The Tramway

Okay, first off, does anyone know what kind of tree that is in the middle of the lawn? If you have been to this Secret Garden then you may well know the answer but since most of you probably haven’t, we will tell you … of course, it’s a ginkgo biloba! If you knew that you will probably also know that it used to grow profusely here in Britain, but that was a while back … some fossils date back 270 million years. A native of China this lovely specimen was planted here in 2003 to remind folks about ‘common origins’ … whatever!  Although Pat is born and bred ‘Glasgow‘ this was her first trip to Pollockshields (south of the river you understand) where we were looking for the shop of William Boyle – plasterwork specialists … don’t ask, it’s a long story. It has to be said that, from what we could see, Pollockshields is kind of post-industrial and not a particularly attractive area so, rather than rake around, we asked the very helpful plaster lady who had been looking after us where we could get a coffee locally … and, right off, she told us to just go across the road to the Tramway Theatre!! We had heard of the Tramway but had no idea that the very austere, warehouse looking building opposite was indeed it … there is only a very small sign announcing it’s presence.

Picture of horse drawn tram in Glasgow
from Scotland’s story

It gets it’s name from the fact that it used to be the Copelawhill Tram Works, built in 1899. At that time trams were not motorised, so originally it stabled almost 300 horses. In 1962 the Glasgow tram system was abandoned for good and the building was, after a spell as a Transport Museum, adapted as the Tramway Theatre … and scone oasis. Internal view of the Tramway Theatre caféThe building’s industrial past is evident everywhere you look but the adaption has been done very tastefully. The café is self service and rather utilitarian in appearance but that is also in keeping with the overall look of the place. Unfortunately the scones matched their surroundings rather too well … and not as tastefully. Edible but definitely nothing to get excited about. Picture of a scone at the Tramway Theatre caféYou could, however, get excited about the view from the Café into the Secret Garden with our old friend the ginkgo biloba where there were lots of families having a great time in the autumn sunshine. It is an amazing development, a peaceful haven with an extensive outside seating area for the café. It says “the gardens exist to promote understanding between peoples of all cultures, faiths and backgrounds and to celebrate the universal spirit of nature through horticulture and human culture“. Perhaps the leaders of the modern world should be invited to the Secret Garden for a spot of  enlightenment? Enlightened is a word that cannot be applied to two online petitions started in England to try and get parliamentary support for Scotland to be expelled from the UK … on the basis that Scotland is more trouble than it is worth to the UK. It was signed by hardly anyone in England but thousands in Scotland … you couldn’t make it up. We came away from the Tramway with a full programme of events, so you never know, we may be back quite soon … not for the scones though.View of the Tramway theatre from the Secret Garden in PollockshieldsG41 2PE          0141 276 0953         Tramway Café Bar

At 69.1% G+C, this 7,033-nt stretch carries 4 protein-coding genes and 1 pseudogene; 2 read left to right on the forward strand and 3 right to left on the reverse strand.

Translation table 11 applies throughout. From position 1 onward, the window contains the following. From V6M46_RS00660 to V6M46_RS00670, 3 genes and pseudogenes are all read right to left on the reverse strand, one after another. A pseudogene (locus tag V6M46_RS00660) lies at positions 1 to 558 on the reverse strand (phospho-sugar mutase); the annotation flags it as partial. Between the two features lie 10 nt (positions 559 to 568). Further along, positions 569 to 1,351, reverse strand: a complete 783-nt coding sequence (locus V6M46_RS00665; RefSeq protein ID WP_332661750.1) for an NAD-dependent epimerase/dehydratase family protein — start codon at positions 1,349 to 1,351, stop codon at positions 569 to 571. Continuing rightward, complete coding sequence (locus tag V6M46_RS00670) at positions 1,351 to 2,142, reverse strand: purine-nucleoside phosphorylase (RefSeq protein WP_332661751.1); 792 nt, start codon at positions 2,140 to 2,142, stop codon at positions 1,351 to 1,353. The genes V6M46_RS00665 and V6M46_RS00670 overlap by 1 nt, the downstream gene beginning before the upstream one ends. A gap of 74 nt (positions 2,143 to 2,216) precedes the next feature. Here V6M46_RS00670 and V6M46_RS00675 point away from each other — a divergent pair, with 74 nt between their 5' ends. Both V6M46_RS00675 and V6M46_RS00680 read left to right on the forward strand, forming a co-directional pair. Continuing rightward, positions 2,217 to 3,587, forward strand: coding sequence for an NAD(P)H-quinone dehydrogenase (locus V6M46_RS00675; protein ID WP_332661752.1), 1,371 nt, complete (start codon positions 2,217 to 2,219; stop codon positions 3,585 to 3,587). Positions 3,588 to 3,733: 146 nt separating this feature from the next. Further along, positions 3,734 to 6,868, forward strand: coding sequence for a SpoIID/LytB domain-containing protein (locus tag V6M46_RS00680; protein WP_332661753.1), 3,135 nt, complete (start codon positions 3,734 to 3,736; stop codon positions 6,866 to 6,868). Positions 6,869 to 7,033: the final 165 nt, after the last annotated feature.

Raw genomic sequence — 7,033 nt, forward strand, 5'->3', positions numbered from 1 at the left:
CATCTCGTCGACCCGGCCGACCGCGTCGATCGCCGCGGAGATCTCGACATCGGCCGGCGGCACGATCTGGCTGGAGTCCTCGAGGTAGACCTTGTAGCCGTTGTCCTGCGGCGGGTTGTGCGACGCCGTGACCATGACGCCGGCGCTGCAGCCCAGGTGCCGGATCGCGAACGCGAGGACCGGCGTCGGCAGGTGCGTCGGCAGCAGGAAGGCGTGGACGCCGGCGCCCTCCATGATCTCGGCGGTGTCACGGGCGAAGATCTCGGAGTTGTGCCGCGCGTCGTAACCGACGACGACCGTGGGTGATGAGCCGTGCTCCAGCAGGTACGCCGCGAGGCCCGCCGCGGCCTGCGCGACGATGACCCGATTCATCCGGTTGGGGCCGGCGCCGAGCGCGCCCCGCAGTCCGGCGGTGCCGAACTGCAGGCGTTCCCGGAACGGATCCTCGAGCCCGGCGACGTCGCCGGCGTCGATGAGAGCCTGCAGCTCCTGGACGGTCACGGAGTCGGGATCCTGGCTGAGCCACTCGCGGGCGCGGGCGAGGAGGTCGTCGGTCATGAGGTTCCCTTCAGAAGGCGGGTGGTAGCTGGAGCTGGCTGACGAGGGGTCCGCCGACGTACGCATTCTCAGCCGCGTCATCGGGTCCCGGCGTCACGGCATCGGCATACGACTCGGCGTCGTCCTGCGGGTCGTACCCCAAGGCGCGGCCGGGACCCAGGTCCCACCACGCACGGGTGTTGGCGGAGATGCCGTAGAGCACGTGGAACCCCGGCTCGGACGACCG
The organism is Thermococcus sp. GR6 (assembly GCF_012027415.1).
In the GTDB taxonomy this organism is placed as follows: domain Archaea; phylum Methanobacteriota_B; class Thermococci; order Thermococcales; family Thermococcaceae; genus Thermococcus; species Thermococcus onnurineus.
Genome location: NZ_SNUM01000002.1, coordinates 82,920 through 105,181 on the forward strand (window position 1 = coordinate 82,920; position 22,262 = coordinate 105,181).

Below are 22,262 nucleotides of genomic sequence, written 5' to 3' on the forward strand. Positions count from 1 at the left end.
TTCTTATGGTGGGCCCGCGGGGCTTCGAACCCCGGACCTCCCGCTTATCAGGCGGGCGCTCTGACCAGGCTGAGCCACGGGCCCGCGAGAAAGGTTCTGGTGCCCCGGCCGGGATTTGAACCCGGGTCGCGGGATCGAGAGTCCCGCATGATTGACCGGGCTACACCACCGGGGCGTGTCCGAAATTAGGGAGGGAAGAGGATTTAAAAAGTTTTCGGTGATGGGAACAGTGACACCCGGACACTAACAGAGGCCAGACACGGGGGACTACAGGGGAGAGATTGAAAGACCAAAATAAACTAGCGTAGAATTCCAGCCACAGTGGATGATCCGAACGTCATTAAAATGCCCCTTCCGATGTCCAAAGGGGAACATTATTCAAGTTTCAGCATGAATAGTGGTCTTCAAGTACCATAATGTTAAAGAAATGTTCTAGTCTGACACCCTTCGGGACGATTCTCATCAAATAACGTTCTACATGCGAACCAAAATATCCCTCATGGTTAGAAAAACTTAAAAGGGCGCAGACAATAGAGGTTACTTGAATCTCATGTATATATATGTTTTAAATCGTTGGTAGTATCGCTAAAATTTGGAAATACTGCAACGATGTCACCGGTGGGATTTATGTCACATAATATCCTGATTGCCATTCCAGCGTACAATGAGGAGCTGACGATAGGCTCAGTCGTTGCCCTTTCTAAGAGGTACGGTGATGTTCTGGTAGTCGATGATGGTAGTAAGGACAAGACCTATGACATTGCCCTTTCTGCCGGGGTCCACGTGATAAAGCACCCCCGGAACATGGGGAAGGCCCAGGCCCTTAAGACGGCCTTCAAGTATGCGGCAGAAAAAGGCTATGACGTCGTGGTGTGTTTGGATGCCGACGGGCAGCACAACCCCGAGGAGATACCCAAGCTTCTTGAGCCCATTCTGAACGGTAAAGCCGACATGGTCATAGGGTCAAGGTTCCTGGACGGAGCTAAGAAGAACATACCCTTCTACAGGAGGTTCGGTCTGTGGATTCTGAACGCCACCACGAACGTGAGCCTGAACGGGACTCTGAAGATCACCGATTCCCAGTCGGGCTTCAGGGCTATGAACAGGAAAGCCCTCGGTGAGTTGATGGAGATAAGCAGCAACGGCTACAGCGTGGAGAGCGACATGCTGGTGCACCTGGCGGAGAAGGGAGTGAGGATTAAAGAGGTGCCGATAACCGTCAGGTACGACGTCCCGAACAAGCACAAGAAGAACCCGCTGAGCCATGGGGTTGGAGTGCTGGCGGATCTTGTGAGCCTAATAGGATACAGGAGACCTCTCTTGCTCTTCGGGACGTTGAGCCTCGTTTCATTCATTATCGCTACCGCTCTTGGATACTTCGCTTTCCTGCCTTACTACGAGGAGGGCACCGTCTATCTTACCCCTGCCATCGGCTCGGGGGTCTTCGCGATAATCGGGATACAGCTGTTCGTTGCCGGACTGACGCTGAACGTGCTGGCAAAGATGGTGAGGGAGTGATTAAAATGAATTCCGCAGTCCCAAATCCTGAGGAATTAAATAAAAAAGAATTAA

The Smiddy